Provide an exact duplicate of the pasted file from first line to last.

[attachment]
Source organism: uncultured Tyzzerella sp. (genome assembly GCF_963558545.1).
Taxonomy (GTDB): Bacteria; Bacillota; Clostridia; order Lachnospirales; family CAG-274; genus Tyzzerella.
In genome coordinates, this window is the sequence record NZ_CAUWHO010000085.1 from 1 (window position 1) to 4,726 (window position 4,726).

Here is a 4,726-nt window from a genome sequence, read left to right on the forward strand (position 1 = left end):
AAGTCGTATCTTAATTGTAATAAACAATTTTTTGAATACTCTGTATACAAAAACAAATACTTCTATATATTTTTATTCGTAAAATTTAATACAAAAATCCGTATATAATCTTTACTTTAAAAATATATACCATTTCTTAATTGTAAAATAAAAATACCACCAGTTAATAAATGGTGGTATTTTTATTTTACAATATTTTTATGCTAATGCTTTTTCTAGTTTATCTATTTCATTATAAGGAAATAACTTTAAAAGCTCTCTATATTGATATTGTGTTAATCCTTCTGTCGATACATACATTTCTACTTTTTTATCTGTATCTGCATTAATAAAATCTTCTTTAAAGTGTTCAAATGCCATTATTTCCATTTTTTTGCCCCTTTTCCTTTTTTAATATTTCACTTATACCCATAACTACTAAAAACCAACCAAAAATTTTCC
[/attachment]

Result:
Source organism: uncultured Tyzzerella sp. (genome assembly GCF_963558545.1).
Taxonomy (GTDB): Bacteria; Bacillota; Clostridia; order Lachnospirales; family CAG-274; genus Tyzzerella.
In genome coordinates, this window is the sequence record NZ_CAUWHO010000085.1 from 1 (window position 1) to 4,726 (window position 4,726).

Here is a 4,726-nt window from a genome sequence, read left to right on the forward strand (position 1 = left end):
AAGTCGTATCTTAATTGTAATAAACAATTTTTTGAATACTCTGTATACAAAAACAAATACTTCTATATATTTTTATTCGTAAAATTTAATACAAAAATCCGTATATAATCTTTACTTTAAAAATATATACCATTTCTTAATTGTAAAATAAAAATACCACCAGTTAATAAATGGTGGTATTTTTATTTTACAATATTTTTATGCTAATGCTTTTTCTAGTTTATCTATTTCATTATAAGGAAATAACTTTAAAAGCTCTCTATATTGATATTGTGTTAATCCTTCTGTCGATACATACATTTCTACTTTTTTATCTGTATCTGCATTAATAAAATCTTCTTTAAAGTGTTCAAATGCCATTATTTCCATTTTTTTGCCCCTTTTCCTTTTTTAATATTTCACTTATACCCATAACTACTAAAAACCAACCAAAAATTTTCC